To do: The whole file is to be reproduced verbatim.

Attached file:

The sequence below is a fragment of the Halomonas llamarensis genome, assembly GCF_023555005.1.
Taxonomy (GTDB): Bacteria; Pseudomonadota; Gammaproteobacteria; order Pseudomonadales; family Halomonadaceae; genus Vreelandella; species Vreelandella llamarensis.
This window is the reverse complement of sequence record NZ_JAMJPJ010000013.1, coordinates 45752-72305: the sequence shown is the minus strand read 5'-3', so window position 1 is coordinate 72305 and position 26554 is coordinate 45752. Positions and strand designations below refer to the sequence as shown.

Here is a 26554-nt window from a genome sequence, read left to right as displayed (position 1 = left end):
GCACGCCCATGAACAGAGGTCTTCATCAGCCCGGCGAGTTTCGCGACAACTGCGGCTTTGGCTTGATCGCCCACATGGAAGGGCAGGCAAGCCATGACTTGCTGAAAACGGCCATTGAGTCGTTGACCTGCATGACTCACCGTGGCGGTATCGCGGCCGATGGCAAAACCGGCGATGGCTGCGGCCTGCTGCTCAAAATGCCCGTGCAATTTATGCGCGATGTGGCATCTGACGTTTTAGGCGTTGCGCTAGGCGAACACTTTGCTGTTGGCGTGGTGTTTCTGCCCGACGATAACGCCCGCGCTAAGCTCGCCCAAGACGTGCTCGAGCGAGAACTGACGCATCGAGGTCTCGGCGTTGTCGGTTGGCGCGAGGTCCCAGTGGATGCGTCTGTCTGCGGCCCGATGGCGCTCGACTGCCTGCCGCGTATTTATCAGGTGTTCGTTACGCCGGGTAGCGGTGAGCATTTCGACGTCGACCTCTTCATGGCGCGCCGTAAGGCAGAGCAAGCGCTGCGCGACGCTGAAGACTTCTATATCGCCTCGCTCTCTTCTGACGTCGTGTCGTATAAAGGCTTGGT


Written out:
The sequence below is a fragment of the Halomonas llamarensis genome, assembly GCF_023555005.1.
Taxonomy (GTDB): Bacteria; Pseudomonadota; Gammaproteobacteria; order Pseudomonadales; family Halomonadaceae; genus Vreelandella; species Vreelandella llamarensis.
This window is the reverse complement of sequence record NZ_JAMJPJ010000013.1, coordinates 45752-72305: the sequence shown is the minus strand read 5'-3', so window position 1 is coordinate 72305 and position 26554 is coordinate 45752. Positions and strand designations below refer to the sequence as shown.

Here is a 26554-nt window from a genome sequence, read left to right as displayed (position 1 = left end):
GCACGCCCATGAACAGAGGTCTTCATCAGCCCGGCGAGTTTCGCGACAACTGCGGCTTTGGCTTGATCGCCCACATGGAAGGGCAGGCAAGCCATGACTTGCTGAAAACGGCCATTGAGTCGTTGACCTGCATGACTCACCGTGGCGGTATCGCGGCCGATGGCAAAACCGGCGATGGCTGCGGCCTGCTGCTCAAAATGCCCGTGCAATTTATGCGCGATGTGGCATCTGACGTTTTAGGCGTTGCGCTAGGCGAACACTTTGCTGTTGGCGTGGTGTTTCTGCCCGACGATAACGCCCGCGCTAAGCTCGCCCAAGACGTGCTCGAGCGAGAACTGACGCATCGAGGTCTCGGCGTTGTCGGTTGGCGCGAGGTCCCAGTGGATGCGTCTGTCTGCGGCCCGATGGCGCTCGACTGCCTGCCGCGTATTTATCAGGTGTTCGTTACGCCGGGTAGCGGTGAGCATTTCGACGTCGACCTCTTCATGGCGCGCCGTAAGGCAGAGCAAGCGCTGCGCGACGCTGAAGACTTCTATATCGCCTCGCTCTCTTCTGACGTCGTGTCGTATAAAGGCTTGGT